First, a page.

NEW YORK – The box score tells you that Louisville is leaving New York as the champions of the last Big East Tournament as we know it by virtue of a 78-61 win over Syracuse. But the box score only tells part of the story, as is so often the case. Among the things it doesn’t tell is why this Cardinal team might not be done winning championships.
Down 45-29 just over four minutes into the second half, Louisville had to do something. Syracuse was clicking on all cylinders, continuing their offensive renaissance in New York, and the Cardinals couldn’t do anything against the zone. Who did they turn to for help? Montrezl Harrell, of course.
What, you were expecting Pervis Ellison to walk through that door?
“Tonight was his night,” said senior guard Peyton Siva, who joined Patrick Ewing as the only two-time Most Outstanding Performer in Big East Tournament history. “I’ve never played particularly well against Syracuse, I’ve never really shot well. Tonight I tried to do something different and attack and get in the lane and get him the ball, and he finished tall. It’s real easy for me and Gorgui (Dieng) and the rest of the team to really get in our press when he’s making shots. He really played like a man tonight.”
Harrell was hardly alone in Louisville turning around the Big East championship game, but the freshman forward was instrumental as the Cardinals took over the game in the second half to beat Syracuse going away and take their third Big East title in five years. Harrell led Louisville with 20 points in 24 minutes off the bench and added seven rebounds, with 14 of those points coming in the second half. Louisville not only showed that they can turn a game right around with their press, but just how much depth they have, both of which could propel them at least to the Final Four.
In all, Louisville’s bench accounted for 41 of their 78 points on the evening, to go along with 16 of their 39 rebounds. Their reserves shot a combined 12-22 from the field. Siva has often struggled shooting against Syracuse, but this time he attacked and handed out eight assists with just two turnovers. Dieng wasn’t far from a triple-double with nine points, nine rebounds and eight assists. Russ Smith had 10 points on 2-8 shooting.
The bench turned the game around and showed how deep they are.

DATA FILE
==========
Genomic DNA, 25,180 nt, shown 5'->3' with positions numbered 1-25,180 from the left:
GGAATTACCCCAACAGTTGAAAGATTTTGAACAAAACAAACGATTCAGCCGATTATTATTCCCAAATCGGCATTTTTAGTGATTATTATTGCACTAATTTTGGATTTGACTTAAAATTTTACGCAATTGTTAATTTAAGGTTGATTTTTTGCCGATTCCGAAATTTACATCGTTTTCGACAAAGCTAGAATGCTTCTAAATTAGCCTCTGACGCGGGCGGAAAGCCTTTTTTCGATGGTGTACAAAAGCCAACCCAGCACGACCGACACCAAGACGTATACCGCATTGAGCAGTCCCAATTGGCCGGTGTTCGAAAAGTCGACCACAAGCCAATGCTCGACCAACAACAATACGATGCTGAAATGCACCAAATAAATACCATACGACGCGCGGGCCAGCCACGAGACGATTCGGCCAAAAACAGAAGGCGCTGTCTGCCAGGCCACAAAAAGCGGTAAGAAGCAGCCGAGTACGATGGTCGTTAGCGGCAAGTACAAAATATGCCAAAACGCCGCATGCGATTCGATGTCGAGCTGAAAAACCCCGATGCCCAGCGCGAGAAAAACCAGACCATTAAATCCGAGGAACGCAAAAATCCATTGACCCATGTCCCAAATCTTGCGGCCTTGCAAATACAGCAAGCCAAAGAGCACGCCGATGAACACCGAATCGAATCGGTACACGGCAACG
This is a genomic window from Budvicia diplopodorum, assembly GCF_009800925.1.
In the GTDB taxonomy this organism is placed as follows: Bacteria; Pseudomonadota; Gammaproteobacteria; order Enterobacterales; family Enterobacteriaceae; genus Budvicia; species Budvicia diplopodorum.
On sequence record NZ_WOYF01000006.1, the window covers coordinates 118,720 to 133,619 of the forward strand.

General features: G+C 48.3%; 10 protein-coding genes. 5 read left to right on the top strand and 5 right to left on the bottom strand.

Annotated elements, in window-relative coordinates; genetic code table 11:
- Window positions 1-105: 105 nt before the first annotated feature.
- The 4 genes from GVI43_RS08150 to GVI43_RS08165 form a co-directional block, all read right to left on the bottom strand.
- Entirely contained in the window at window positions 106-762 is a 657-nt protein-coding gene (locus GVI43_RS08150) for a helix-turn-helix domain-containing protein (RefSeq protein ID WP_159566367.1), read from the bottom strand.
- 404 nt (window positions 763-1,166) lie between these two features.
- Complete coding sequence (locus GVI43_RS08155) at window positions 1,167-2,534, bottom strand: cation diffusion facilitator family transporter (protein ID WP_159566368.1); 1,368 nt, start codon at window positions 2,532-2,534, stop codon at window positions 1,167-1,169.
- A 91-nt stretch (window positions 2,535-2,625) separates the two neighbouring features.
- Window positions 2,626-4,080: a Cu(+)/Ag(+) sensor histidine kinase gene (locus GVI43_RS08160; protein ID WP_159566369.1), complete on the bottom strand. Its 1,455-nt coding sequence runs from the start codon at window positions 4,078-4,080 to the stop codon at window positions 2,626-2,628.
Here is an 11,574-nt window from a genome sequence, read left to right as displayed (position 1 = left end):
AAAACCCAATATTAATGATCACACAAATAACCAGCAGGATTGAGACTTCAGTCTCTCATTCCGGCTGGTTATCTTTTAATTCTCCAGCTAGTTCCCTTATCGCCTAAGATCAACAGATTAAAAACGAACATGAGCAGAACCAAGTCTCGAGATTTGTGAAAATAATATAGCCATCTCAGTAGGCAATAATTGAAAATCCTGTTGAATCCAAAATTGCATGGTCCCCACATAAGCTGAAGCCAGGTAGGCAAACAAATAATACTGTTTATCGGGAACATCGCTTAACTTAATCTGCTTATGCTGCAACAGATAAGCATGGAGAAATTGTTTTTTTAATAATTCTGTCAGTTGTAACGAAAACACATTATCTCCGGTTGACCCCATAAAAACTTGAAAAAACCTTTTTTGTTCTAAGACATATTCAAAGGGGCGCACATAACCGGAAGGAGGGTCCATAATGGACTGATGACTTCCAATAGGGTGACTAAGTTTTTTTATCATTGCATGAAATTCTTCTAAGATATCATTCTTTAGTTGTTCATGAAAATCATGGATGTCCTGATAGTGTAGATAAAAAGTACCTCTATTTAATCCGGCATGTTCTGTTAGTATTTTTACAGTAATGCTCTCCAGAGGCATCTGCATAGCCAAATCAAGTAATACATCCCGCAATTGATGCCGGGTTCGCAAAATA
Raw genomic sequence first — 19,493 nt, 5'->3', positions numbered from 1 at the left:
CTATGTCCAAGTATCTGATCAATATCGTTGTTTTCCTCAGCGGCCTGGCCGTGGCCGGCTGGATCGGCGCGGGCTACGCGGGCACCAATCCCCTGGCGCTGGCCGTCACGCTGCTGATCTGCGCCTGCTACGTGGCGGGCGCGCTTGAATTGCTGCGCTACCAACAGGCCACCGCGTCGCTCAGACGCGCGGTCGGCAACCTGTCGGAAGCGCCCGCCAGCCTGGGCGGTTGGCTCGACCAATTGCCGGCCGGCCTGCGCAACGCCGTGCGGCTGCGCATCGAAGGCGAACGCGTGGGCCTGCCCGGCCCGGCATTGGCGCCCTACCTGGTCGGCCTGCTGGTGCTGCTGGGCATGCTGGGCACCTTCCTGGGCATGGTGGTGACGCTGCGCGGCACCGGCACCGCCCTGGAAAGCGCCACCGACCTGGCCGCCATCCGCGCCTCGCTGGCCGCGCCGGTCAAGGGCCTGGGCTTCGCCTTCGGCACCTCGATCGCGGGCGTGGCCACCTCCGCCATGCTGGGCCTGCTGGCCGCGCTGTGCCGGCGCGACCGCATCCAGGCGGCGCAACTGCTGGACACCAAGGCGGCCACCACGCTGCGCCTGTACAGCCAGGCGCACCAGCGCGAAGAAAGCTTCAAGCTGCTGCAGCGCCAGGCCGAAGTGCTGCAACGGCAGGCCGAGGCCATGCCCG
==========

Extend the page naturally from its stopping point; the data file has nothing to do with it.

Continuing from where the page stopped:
“Kevin Ware gave us a big lift defensively and offensively in a limited amount of time,” said head coach Rick Pitino. “It is a very deep team, and one where I’m confident in playing anybody.”
Added Siva: “We feel that we lose nothing when they come into the game. They’re the reason why we won the game tonight.”
It looked like Syracuse was well on their way for the first 24 minutes. They led 35-22 at the half, holding the Cardinals to 25.9 percent shooting. The Cardinals had something to do with that, as Pitino didn’t like the quick shots they took on a number of possessions. Then, after Syracuse reached the aforementioned 45-29 lead, Louisville finally woke up, running off ten unanswered points to make it a ballgame. That was only the beginning, though, as it was the start of a 27-3 run that saw Louisville take the game over. Eventually they outscored the Orange 44-10 following that point to go from 16 down to 16 up.
Louisville forced 20 turnovers and scored 32 points off them. While they certainly forced plenty, they also took advantage of Syracuse mishandling some passes right into their hands. There were several times a pass was a little off the mark, or right there and an Orange player couldn’t hang on, and a Cardinal like Siva was there to pounce and get them off and running.
The way Louisville turned the game around, largely with its bench, is only part of the story. It also didn’t take this game for the Cardinals to realize that just like they can beat anyone, they can also lose to anyone. They were down by 16 and had to turn the game around, and a lot of that deficit was of their doing, with all due credit to Syracuse.
“I think today, we might have been maybe too scared to lose,” said Smith. “We wanted to do everything right. Sometimes we’ve just got to go out there and play, and we did a great job of that in the second half when we picked our intensity up.”
Pitino said one of the big virtues of this team is that they are a humble group. They don’t have the kind of egos some of his past teams have had, and while they aren’t as talented, it’s a low-maintenance group, much as some of Smith’s decisions on the court can drive him crazy.
“I think humility is an incredible virtue to have to win,” said Pitino. “I told them before the year, last year I said in order for you to go, you have to stay focused with all your injuries. This year, only a lack of humility can stop you. They were very humble, and they’re led by Gorgui and Luke and Peyton, who are very humble people. So I think humility plays a big role in this for us.”
Louisville has a chance to be the top overall seed when the field is announced. Pitino and his players were asked if they think they deserve it, and to a man they felt it doesn’t matter. This team knows they can beat anyone and they can lose to anyone, which is a big part of why they have made it this far. They know they will play nothing but good teams in the NCAA Tournament. That, as well as how deep they are, was in evidence on Saturday night.